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Tater tots, Tang, and potato chip casserole: Brian Francis, "Caker Cooking"

Can you really make apple pie with no apples, apple sauce, or apple products of any kind? How about combining pineapple, bananas, Life Savers, and maraschino cherries and calling it a salad? If these recipes make your eyebrows raise or your stomach grumble, meet Brian Francis. He's the creator of "Caker Cooking," the latest featured blog in our Canadian blogger series.

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Tell us about yourself. What do you do? Where do you do it?
You know that loner guy in the leather jacket on the motorcycle? The one with the brooding good looks and a sense of mystery? The one everyone wants to be friends with? Yeah, well, that’s not me. I work, write and look through coil-bound cookbooks on Saturday nights. I also have a tendency to befriend seniors. 

Your blog is called Caker Cooking but the subtitle reads, “It’s not about cakes.” What is a caker and how do they cook?
A caker (short for the Italian term “mangiacake”) is a Canadian Anglo Saxon who cooks with Cheez Whiz, tater tots, cream of mushroom soup or any other processed food. Think casseroles. More specifically, think crushed potato chips on casseroles. Cakers are all about convenience. Our food is usually beige or grey. Sometimes, there are vegetables in it. But it’s rare. And only if the vegetables are canned.

When and why did you start blogging? 
I started Caker Cooking in 2011. I’ve hosted a caker-themed Christmas party for the past 16 years or so and had all these recipes. So I figured, why not put them on a website? Part of my blog is also about educating cakers that they’re cakers. Many of them don’t know. So my blog also provides a public service.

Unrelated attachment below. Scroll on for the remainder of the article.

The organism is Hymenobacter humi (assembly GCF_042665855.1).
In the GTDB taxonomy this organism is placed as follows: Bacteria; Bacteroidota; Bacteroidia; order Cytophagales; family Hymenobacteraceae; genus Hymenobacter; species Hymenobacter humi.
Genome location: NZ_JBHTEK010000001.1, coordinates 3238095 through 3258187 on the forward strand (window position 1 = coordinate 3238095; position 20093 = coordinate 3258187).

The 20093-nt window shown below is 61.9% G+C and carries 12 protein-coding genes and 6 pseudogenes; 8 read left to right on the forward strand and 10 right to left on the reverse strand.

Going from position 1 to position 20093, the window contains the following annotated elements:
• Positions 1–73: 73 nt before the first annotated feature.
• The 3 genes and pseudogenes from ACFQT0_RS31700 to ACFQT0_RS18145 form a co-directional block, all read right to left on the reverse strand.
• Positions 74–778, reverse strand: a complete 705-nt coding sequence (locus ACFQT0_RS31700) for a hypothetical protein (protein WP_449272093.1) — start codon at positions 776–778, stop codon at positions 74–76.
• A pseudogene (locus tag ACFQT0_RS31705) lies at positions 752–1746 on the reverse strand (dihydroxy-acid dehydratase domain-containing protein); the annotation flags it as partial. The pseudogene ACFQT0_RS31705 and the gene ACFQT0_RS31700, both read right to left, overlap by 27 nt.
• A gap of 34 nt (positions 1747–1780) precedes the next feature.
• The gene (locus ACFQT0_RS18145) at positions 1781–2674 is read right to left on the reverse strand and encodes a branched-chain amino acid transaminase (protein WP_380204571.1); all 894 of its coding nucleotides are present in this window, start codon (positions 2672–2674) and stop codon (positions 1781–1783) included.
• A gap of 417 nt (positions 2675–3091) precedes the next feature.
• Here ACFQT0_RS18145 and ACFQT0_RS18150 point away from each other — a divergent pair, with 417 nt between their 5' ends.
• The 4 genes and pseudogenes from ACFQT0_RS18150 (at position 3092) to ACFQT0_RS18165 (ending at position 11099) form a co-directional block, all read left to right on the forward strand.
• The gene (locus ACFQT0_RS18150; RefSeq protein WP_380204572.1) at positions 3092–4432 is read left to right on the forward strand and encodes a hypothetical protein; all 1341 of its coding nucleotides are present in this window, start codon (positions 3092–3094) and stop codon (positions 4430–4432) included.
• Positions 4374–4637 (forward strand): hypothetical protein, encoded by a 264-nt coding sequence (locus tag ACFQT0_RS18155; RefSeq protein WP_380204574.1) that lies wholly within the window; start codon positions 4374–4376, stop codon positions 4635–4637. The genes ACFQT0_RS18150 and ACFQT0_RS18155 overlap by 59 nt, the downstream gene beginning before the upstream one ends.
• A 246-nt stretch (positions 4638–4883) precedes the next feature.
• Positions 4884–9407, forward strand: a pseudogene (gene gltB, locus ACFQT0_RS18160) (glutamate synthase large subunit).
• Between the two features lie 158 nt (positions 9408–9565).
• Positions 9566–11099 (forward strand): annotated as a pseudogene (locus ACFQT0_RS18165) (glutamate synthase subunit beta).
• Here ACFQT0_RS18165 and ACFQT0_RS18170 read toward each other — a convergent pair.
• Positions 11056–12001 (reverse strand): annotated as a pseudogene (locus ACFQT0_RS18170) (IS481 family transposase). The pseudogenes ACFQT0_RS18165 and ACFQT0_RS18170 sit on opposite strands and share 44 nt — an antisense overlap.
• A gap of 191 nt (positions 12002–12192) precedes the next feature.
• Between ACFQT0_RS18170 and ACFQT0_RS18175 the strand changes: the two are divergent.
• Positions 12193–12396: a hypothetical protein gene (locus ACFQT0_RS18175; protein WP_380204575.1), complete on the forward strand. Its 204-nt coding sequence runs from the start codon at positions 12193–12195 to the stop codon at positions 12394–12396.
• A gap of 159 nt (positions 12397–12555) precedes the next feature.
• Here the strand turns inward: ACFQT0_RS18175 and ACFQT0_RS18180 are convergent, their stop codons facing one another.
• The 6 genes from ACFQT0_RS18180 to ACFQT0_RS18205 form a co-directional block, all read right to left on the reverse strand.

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You are also a fiction writer— your book Natural Order made the Top 40 list for Canada Reads 2014 while your first book, Fruit, made it all the way to the final round. How does your approach to writing change for your blog versus your fiction? Do you have a different voice?
Absolutely. The blog voice is a lot different. I generally tend to write novels that are first-person. I guess it’s because I like stepping into the role of a character. I can get a little obsessive about nailing a character’s voice. It’s challenging for me. So, in a sense, the blog voice is a character, as well. I think of him as “Caker Brian.” 

You encourage a lot of feedback from your readers. What is the best (delicious or terrifying) suggestion you have received from a reader? 
Recently, a couple of readers sent me the recipe for Candle Salad. Well, not that there’s a recipe; it’s more an assembly of ingredients. It caused quite a sensation. There was a banana, a maraschino cherry and mayonnaise involved. I’ll leave it at that. 

Do you eat all caker all the time? 
No. I’d like to live a long life.

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If someone was hesitant to try caker cooking, what recipe would entice them to a lifetime of cakery? 
Tang Pie. Seriously. It’s the best thing ever. It’s just powdered Tang, sour cream, Cool Whip and some sweetened condensed milk. Your eyes will roll back into your head. Promise. Plus, it’s packed with Vitamin C. Maybe.

Do you have any advice for aspiring writers? 
It’s really important to keep your head down. I spent a lot of time thinking I needed to be someone else in order to be a writer. I don’t. I just have to be myself. It sounds corny, but it’s true. Write what you want to write, but make a sincere effort to ensure people feel welcome to join you on the journey. 

All images courtesy of Caker Cooking.

>>Check out Caker Cooking

Read profiles of other Canadian bloggers:

Obscure CanLit Mama by Carrie Anne Snyder
Le Blog du Rob by Rob Watson
The Art of Doing Stuff by Karen Bertelsen
Man on the Lam by Raymond Walsh
Ironic Mom by Leanne Shirtliffe
Clockwork Lemon by Stephanie Eddie
OffQc by Kevin Felix Polesello


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